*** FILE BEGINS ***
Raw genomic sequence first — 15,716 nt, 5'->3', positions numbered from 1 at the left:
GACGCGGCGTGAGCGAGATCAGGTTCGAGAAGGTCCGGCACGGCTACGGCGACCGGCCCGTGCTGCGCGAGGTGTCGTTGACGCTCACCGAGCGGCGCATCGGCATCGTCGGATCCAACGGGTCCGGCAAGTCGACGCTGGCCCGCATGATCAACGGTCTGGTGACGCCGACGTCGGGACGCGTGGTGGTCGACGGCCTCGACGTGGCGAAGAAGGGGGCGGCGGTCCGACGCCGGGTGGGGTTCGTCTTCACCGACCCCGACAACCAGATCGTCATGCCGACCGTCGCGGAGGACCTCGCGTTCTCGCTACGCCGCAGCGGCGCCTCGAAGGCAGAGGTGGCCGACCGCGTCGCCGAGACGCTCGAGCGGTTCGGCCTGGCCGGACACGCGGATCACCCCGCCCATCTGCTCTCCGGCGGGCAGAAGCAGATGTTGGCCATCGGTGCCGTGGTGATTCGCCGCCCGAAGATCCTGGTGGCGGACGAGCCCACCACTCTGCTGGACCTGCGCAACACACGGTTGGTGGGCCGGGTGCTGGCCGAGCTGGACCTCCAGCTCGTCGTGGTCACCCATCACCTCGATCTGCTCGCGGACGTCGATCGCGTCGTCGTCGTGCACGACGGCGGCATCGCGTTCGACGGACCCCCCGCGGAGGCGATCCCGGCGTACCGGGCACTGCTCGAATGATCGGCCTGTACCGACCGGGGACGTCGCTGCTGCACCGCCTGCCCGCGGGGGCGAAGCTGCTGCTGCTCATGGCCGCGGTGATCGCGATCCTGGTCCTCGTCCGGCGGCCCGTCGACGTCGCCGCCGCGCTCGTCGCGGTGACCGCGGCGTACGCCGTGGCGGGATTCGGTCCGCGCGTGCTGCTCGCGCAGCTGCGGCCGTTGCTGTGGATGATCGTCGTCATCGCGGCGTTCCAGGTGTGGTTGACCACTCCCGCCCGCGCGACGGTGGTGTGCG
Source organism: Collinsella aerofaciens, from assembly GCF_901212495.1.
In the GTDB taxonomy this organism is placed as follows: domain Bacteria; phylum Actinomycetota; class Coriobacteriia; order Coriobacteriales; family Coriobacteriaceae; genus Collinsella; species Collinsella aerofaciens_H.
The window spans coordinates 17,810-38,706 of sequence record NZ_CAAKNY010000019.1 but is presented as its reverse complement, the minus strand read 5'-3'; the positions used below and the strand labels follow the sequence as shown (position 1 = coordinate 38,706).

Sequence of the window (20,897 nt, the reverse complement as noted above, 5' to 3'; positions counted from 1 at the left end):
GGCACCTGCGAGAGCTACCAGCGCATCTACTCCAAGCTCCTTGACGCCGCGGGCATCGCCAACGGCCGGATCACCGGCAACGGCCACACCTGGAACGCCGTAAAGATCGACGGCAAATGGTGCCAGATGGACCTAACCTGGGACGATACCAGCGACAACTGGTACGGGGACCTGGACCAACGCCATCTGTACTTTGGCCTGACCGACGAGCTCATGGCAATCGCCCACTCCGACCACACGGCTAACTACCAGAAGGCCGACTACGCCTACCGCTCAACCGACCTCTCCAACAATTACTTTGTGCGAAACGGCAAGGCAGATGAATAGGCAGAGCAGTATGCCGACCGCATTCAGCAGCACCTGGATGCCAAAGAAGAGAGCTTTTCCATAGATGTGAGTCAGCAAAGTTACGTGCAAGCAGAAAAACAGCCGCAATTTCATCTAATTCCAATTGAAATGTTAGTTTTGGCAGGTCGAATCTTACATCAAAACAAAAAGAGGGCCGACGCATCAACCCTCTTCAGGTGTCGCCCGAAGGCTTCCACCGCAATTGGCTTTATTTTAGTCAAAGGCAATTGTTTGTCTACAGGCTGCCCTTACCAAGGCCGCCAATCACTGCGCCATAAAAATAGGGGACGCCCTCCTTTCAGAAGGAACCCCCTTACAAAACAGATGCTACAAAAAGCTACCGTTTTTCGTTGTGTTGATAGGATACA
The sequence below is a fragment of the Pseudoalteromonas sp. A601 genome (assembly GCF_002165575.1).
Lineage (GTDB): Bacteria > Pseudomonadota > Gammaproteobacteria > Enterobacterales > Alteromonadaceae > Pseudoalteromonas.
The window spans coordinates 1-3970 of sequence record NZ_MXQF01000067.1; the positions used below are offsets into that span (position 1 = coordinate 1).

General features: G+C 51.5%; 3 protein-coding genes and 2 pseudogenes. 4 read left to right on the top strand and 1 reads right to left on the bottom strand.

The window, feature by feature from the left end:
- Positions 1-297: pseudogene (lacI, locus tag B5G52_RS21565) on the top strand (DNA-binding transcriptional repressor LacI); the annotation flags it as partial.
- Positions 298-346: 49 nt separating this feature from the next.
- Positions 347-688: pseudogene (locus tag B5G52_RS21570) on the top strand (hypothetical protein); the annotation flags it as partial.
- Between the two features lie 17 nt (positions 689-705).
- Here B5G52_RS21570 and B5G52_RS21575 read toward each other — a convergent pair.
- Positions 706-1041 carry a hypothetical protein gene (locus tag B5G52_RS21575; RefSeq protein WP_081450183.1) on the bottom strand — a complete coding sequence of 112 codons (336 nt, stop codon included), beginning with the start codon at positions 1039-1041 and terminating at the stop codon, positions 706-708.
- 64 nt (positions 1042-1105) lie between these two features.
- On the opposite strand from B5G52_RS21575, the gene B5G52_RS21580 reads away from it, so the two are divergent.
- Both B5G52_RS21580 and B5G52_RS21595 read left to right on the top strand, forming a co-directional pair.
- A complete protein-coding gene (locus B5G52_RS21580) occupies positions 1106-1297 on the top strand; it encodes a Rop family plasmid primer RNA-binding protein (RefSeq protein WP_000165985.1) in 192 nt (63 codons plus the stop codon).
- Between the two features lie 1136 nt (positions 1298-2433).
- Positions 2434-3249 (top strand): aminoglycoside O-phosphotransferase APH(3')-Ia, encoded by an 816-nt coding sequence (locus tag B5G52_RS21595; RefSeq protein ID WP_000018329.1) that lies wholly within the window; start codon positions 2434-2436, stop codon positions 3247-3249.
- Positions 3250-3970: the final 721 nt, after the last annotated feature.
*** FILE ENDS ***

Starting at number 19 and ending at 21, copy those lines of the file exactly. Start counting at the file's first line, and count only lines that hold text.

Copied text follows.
- 64 nt (positions 1042-1105) lie between these two features.
- On the opposite strand from B5G52_RS21575, the gene B5G52_RS21580 reads away from it, so the two are divergent.
- Both B5G52_RS21580 and B5G52_RS21595 read left to right on the top strand, forming a co-directional pair.